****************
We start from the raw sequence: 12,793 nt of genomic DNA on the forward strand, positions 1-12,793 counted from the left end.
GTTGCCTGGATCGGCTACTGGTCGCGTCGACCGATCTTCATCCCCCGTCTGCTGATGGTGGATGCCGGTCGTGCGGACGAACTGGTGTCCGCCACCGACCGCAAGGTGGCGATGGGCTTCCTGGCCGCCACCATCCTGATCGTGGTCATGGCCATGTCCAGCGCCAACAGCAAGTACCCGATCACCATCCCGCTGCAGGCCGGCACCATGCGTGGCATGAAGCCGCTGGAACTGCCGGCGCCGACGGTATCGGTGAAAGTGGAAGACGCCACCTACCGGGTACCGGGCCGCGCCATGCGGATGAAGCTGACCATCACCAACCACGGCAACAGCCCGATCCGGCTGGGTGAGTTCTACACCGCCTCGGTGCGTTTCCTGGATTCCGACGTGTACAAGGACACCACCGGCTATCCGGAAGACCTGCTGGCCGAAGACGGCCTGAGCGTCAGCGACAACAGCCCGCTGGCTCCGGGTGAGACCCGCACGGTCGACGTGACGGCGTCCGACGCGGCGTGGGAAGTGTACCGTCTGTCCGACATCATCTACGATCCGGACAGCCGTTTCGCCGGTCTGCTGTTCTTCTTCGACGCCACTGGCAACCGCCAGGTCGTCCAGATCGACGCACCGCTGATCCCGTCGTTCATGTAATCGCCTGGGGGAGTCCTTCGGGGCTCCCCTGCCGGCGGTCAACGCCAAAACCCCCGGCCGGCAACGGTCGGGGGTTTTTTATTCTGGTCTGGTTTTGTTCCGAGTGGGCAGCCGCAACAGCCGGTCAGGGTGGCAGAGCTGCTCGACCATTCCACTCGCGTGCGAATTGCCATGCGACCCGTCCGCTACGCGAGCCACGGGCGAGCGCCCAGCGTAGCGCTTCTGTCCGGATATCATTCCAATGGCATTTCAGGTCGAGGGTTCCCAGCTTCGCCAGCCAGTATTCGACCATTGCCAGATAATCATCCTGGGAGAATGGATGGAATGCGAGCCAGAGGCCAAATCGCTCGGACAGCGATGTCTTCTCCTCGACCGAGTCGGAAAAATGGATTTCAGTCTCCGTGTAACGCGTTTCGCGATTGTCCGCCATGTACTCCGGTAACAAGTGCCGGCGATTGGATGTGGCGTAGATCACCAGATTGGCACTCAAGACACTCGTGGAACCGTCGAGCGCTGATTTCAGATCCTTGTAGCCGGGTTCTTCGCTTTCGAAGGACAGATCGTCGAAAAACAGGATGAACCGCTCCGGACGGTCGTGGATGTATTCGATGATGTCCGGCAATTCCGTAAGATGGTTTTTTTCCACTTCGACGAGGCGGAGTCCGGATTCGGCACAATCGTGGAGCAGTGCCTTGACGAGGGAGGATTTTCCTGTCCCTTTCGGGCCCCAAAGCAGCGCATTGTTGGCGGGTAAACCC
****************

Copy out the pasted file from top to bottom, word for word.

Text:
We start from the raw sequence: 12,793 nt of genomic DNA on the forward strand, positions 1-12,793 counted from the left end.
GTTGCCTGGATCGGCTACTGGTCGCGTCGACCGATCTTCATCCCCCGTCTGCTGATGGTGGATGCCGGTCGTGCGGACGAACTGGTGTCCGCCACCGACCGCAAGGTGGCGATGGGCTTCCTGGCCGCCACCATCCTGATCGTGGTCATGGCCATGTCCAGCGCCAACAGCAAGTACCCGATCACCATCCCGCTGCAGGCCGGCACCATGCGTGGCATGAAGCCGCTGGAACTGCCGGCGCCGACGGTATCGGTGAAAGTGGAAGACGCCACCTACCGGGTACCGGGCCGCGCCATGCGGATGAAGCTGACCATCACCAACCACGGCAACAGCCCGATCCGGCTGGGTGAGTTCTACACCGCCTCGGTGCGTTTCCTGGATTCCGACGTGTACAAGGACACCACCGGCTATCCGGAAGACCTGCTGGCCGAAGACGGCCTGAGCGTCAGCGACAACAGCCCGCTGGCTCCGGGTGAGACCCGCACGGTCGACGTGACGGCGTCCGACGCGGCGTGGGAAGTGTACCGTCTGTCCGACATCATCTACGATCCGGACAGCCGTTTCGCCGGTCTGCTGTTCTTCTTCGACGCCACTGGCAACCGCCAGGTCGTCCAGATCGACGCACCGCTGATCCCGTCGTTCATGTAATCGCCTGGGGGAGTCCTTCGGGGCTCCCCTGCCGGCGGTCAACGCCAAAACCCCCGGCCGGCAACGGTCGGGGGTTTTTTATTCTGGTCTGGTTTTGTTCCGAGTGGGCAGCCGCAACAGCCGGTCAGGGTGGCAGAGCTGCTCGACCATTCCACTCGCGTGCGAATTGCCATGCGACCCGTCCGCTACGCGAGCCACGGGCGAGCGCCCAGCGTAGCGCTTCTGTCCGGATATCATTCCAATGGCATTTCAGGTCGAGGGTTCCCAGCTTCGCCAGCCAGTATTCGACCATTGCCAGATAATCATCCTGGGAGAATGGATGGAATGCGAGCCAGAGGCCAAATCGCTCGGACAGCGATGTCTTCTCCTCGACCGAGTCGGAAAAATGGATTTCAGTCTCCGTGTAACGCGTTTCGCGATTGTCCGCCATGTACTCCGGTAACAAGTGCCGGCGATTGGATGTGGCGTAGATCACCAGATTGGCACTCAAGACACTCGTGGAACCGTCGAGCGCTGATTTCAGATCCTTGTAGCCGGGTTCTTCGCTTTCGAAGGACAGATCGTCGAAAAACAGGATGAACCGCTCCGGACGGTCGTGGATGTATTCGATGATGTCCGGCAATTCCGTAAGATGGTTTTTTTCCACTTCGACGAGGCGGAGTCCGGATTCGGCACAATCGTGGAGCAGTGCCTTGACGAGGGAGGATTTTCCTGTCCCTTTCGGGCCCCAAAGCAGCGCATTGTTGGCGGGTAAACCC